FRANK PETERMAN, JR.
Tampa Bay Times
Tuesday, May 26, 2015 2:29pm
Throughout my public career — as a City Council member, state representative and secretary of the Florida Department of Juvenile Justice — I worked to help children follow a path to success in life and, in particular, to restore hope for young black men. That explains the Florida Council on the Social Status of Black Men and Boys, which I sponsored in 2006 as a legislator, and my strong support for public education as a linchpin for a child’s overall success.
The education facts are painfully clear. In Pinellas County last year, only 28 percent of black students read at grade level, and only 26 percent performed math at grade level. The latest Schott Foundation report is numbing, placing the graduation rate for black males in the county at 28 percent.
This is the kind of social crisis that should bring us all together, cause us to roll up our sleeves and pitch in to help. So it is good news that a circuit judge in Tallahassee recently tossed out a constitutional challenge to an education option that is helping 70,000 of Florida’s most underprivileged students — a disproportionate percentage of whom are black.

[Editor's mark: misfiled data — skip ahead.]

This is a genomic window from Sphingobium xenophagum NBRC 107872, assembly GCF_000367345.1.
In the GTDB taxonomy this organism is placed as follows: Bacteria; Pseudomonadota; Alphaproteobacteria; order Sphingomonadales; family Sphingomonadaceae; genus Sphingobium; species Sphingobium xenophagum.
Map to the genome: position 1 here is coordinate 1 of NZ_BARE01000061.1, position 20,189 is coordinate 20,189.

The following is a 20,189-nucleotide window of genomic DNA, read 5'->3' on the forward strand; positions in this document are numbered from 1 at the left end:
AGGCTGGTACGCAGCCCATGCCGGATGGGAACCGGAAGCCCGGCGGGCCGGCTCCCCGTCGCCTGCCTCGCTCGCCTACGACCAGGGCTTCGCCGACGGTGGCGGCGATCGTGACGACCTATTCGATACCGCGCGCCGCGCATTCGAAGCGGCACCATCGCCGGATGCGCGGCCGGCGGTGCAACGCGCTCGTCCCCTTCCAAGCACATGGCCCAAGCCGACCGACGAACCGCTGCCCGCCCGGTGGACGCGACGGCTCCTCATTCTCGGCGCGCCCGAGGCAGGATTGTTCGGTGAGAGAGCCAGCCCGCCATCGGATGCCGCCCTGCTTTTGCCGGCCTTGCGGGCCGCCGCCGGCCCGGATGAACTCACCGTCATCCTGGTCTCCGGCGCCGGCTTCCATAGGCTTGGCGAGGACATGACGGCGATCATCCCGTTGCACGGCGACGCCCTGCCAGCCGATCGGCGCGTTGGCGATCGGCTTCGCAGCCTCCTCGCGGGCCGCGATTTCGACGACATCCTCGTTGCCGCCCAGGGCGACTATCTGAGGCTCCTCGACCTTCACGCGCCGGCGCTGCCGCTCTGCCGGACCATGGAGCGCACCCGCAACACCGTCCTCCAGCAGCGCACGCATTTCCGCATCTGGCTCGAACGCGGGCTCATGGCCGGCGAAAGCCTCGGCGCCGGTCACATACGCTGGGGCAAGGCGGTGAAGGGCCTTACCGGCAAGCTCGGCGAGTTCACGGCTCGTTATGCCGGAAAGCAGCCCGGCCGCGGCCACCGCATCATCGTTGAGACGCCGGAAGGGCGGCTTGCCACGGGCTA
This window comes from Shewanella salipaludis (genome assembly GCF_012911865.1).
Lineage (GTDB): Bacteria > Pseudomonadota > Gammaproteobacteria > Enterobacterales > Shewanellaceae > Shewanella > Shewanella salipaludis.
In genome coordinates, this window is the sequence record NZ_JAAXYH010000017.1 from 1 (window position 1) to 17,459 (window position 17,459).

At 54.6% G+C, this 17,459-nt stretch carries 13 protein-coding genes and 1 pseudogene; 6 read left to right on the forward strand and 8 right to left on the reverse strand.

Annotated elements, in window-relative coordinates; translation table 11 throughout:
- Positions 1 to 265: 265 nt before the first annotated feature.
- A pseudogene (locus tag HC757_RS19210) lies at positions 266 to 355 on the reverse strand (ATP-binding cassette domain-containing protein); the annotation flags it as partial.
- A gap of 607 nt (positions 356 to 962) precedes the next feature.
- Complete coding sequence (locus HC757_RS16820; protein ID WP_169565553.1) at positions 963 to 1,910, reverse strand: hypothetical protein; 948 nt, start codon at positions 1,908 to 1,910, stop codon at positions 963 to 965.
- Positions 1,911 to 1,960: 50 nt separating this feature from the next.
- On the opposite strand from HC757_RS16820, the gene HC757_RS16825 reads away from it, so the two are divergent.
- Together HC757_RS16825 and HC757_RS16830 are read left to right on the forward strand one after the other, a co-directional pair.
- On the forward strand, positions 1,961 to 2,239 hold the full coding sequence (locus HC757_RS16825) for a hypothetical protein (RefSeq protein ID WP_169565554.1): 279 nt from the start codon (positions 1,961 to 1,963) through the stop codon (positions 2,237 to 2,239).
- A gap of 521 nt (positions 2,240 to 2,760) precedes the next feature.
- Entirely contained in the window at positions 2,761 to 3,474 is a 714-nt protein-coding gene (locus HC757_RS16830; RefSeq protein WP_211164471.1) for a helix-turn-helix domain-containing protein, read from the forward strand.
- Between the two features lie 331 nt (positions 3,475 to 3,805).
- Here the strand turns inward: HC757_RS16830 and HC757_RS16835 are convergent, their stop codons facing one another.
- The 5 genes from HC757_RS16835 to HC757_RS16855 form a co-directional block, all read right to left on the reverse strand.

The Florida Tax Credit Scholarship, which is helping 2,621 poor children mostly of color to attend 74 private schools in Pinellas this year, is not a substitute for the kind of great public schools that I have spent my life supporting. But it deserves a seat at the public education table, and let’s hope the legal challengers to this program will listen to what the judge has had to say.
From where I sit, this is not a competition, and this scholarship is not an attack on traditional public schools. The truth is that different students learn in different ways, and there is no reason we can’t offer them a range of learning options that includes magnet and fundamental schools, online courses, dual enrollment, charter schools — and even scholarships to private schools for those who can’t afford tuition. …
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